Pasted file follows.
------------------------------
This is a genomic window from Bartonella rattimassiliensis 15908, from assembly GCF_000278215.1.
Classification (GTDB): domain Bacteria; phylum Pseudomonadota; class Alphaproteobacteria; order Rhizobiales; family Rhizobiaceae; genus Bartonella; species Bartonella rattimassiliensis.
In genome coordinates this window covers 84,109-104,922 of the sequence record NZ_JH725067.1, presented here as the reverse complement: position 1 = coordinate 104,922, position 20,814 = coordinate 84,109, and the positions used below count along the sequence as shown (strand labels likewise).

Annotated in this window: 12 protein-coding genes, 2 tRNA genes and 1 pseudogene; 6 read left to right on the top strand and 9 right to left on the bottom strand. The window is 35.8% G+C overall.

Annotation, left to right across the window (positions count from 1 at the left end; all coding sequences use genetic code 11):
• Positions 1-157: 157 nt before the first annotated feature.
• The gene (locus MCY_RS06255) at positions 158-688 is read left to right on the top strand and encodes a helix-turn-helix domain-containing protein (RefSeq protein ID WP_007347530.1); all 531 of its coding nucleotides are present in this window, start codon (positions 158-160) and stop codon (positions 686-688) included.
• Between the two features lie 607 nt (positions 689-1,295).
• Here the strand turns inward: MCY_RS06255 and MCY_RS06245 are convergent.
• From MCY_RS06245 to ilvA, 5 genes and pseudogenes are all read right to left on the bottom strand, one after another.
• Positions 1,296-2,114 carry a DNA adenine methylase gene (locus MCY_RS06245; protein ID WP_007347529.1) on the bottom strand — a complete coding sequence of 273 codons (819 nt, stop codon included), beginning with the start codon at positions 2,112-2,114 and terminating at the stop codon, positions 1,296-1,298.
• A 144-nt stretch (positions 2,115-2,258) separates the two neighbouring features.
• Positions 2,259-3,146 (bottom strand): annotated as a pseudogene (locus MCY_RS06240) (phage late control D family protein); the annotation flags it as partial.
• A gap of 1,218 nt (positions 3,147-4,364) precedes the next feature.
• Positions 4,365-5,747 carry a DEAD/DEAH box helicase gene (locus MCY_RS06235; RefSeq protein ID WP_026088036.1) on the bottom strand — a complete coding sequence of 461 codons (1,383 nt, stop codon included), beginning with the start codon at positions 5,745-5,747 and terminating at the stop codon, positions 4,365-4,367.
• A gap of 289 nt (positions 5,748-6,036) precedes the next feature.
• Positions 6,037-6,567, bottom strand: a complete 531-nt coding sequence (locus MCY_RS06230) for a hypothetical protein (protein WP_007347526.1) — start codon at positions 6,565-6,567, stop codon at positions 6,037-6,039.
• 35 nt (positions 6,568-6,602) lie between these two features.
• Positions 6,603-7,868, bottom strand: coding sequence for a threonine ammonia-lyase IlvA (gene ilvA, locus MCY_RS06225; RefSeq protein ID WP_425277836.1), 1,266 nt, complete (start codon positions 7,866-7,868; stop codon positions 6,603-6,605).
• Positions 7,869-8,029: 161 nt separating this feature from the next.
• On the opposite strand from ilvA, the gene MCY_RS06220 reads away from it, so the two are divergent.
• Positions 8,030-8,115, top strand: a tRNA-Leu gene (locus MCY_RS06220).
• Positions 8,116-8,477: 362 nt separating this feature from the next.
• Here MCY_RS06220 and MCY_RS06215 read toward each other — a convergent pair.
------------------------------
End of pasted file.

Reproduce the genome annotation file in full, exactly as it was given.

This is a genomic window from Bartonella rattimassiliensis 15908, from assembly GCF_000278215.1.
Classification (GTDB): domain Bacteria; phylum Pseudomonadota; class Alphaproteobacteria; order Rhizobiales; family Rhizobiaceae; genus Bartonella; species Bartonella rattimassiliensis.
In genome coordinates this window covers 84,109-104,922 of the sequence record NZ_JH725067.1, presented here as the reverse complement: position 1 = coordinate 104,922, position 20,814 = coordinate 84,109, and the positions used below count along the sequence as shown (strand labels likewise).

Annotated in this window: 12 protein-coding genes, 2 tRNA genes and 1 pseudogene; 6 read left to right on the top strand and 9 right to left on the bottom strand. The window is 35.8% G+C overall.

Annotation, left to right across the window (positions count from 1 at the left end; all coding sequences use genetic code 11):
• Positions 1-157: 157 nt before the first annotated feature.
• The gene (locus MCY_RS06255) at positions 158-688 is read left to right on the top strand and encodes a helix-turn-helix domain-containing protein (RefSeq protein ID WP_007347530.1); all 531 of its coding nucleotides are present in this window, start codon (positions 158-160) and stop codon (positions 686-688) included.
• Between the two features lie 607 nt (positions 689-1,295).
• Here the strand turns inward: MCY_RS06255 and MCY_RS06245 are convergent.
• From MCY_RS06245 to ilvA, 5 genes and pseudogenes are all read right to left on the bottom strand, one after another.
• Positions 1,296-2,114 carry a DNA adenine methylase gene (locus MCY_RS06245; protein ID WP_007347529.1) on the bottom strand — a complete coding sequence of 273 codons (819 nt, stop codon included), beginning with the start codon at positions 2,112-2,114 and terminating at the stop codon, positions 1,296-1,298.
• A 144-nt stretch (positions 2,115-2,258) separates the two neighbouring features.
• Positions 2,259-3,146 (bottom strand): annotated as a pseudogene (locus MCY_RS06240) (phage late control D family protein); the annotation flags it as partial.
• A gap of 1,218 nt (positions 3,147-4,364) precedes the next feature.
• Positions 4,365-5,747 carry a DEAD/DEAH box helicase gene (locus MCY_RS06235; RefSeq protein ID WP_026088036.1) on the bottom strand — a complete coding sequence of 461 codons (1,383 nt, stop codon included), beginning with the start codon at positions 5,745-5,747 and terminating at the stop codon, positions 4,365-4,367.
• A gap of 289 nt (positions 5,748-6,036) precedes the next feature.
• Positions 6,037-6,567, bottom strand: a complete 531-nt coding sequence (locus MCY_RS06230) for a hypothetical protein (protein WP_007347526.1) — start codon at positions 6,565-6,567, stop codon at positions 6,037-6,039.
• 35 nt (positions 6,568-6,602) lie between these two features.
• Positions 6,603-7,868, bottom strand: coding sequence for a threonine ammonia-lyase IlvA (gene ilvA, locus MCY_RS06225; RefSeq protein ID WP_425277836.1), 1,266 nt, complete (start codon positions 7,866-7,868; stop codon positions 6,603-6,605).
• Positions 7,869-8,029: 161 nt separating this feature from the next.
• On the opposite strand from ilvA, the gene MCY_RS06220 reads away from it, so the two are divergent.
• Positions 8,030-8,115, top strand: a tRNA-Leu gene (locus MCY_RS06220).
• Positions 8,116-8,477: 362 nt separating this feature from the next.
• Here MCY_RS06220 and MCY_RS06215 read toward each other — a convergent pair.